GPs in Suffolk are struggling with heavy and, sometimes, unmanageable workloads and it is difficult to recruit more a recent survey has found.
Completed by 93 GPs it showed many found their workload was heavy and at times unmanageable with 51 per cent of respondants saying they plan to retire in the next six to 10 years.
The doctors who completed the survey were taking part in leadership training with the Suffolk GP Federation.
But GPs were positive about working in the county and the quality of the service.
Patients have also expressed overwhelming support for their GPs with the latest GP patient satisfaction survey seeing 88 per cent of Suffolk patients rating their experiences of GPs as good or very good, higher than the national average.
Dr Neil Macey, a partner at Stowhealth, Stowmarket, who helped organise the survey, said: “What is clear is that GPs still hugely value the time spent with patients and being able to provide a continuity of care - it was the most valued aspect of the job.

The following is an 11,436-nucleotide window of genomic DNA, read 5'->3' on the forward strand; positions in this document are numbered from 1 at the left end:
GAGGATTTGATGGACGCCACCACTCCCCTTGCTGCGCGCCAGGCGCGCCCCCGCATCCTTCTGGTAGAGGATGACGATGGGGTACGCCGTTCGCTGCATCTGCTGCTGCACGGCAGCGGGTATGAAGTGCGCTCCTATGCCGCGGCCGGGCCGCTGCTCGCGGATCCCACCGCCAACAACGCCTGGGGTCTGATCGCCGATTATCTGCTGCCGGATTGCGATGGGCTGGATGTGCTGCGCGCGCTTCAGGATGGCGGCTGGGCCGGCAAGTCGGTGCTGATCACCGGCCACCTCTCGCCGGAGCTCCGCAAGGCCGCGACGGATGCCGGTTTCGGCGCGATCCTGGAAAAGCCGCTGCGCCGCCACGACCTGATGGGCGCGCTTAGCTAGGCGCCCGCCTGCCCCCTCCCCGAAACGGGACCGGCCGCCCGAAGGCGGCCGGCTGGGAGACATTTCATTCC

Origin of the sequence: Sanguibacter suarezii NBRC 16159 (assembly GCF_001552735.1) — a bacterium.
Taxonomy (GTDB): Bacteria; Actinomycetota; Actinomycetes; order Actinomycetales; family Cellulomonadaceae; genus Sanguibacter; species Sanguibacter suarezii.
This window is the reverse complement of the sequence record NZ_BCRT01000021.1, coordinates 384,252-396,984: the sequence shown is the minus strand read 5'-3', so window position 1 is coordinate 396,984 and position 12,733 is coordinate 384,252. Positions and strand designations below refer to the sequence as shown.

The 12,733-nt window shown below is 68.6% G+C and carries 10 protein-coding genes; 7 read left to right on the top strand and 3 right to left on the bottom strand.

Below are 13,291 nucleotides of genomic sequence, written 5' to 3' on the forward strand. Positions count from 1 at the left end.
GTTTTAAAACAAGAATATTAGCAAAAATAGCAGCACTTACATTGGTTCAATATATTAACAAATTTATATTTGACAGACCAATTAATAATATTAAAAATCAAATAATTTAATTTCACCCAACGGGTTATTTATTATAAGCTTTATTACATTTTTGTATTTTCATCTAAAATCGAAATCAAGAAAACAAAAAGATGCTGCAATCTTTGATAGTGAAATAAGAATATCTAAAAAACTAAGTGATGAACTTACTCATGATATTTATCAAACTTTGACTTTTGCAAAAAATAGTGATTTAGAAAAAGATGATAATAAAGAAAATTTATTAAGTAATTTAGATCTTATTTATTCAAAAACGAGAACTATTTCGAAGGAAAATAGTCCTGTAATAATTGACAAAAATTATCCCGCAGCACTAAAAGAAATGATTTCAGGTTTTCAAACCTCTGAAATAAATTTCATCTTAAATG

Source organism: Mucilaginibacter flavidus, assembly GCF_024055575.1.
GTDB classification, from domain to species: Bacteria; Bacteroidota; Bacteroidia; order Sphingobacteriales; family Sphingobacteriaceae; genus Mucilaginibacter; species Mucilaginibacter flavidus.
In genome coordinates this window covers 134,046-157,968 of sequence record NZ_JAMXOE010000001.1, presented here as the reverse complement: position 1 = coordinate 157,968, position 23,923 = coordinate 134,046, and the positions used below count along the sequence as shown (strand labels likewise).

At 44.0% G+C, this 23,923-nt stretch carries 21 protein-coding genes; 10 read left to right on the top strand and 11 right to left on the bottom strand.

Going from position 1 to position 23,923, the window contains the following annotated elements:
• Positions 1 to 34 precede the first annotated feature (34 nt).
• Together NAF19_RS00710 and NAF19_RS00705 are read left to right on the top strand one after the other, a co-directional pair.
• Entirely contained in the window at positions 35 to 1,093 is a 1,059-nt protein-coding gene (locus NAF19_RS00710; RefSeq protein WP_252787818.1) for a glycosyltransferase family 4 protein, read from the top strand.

“But there are some very serious concerns facing practices in Suffolk with half our GP workforce intending to retire by 2026. As GPs retire they are not being replaced and we are already experiencing difficulties. This can only get worse.”
Dr Macey said attempts to attract GPs to the county should focus on the lifestyle benefits of living here and the quality of the primary care provision. Ways of encouraging doctors to become partners should also be found.
Of those surveyed 77 per cent were GP partners, 15 per cent salaried GPs and 8 per cent GP locums.
*The Federation has launched a leadership development programme aimed to promote career development and encourage more doctors to stay in Suffolk.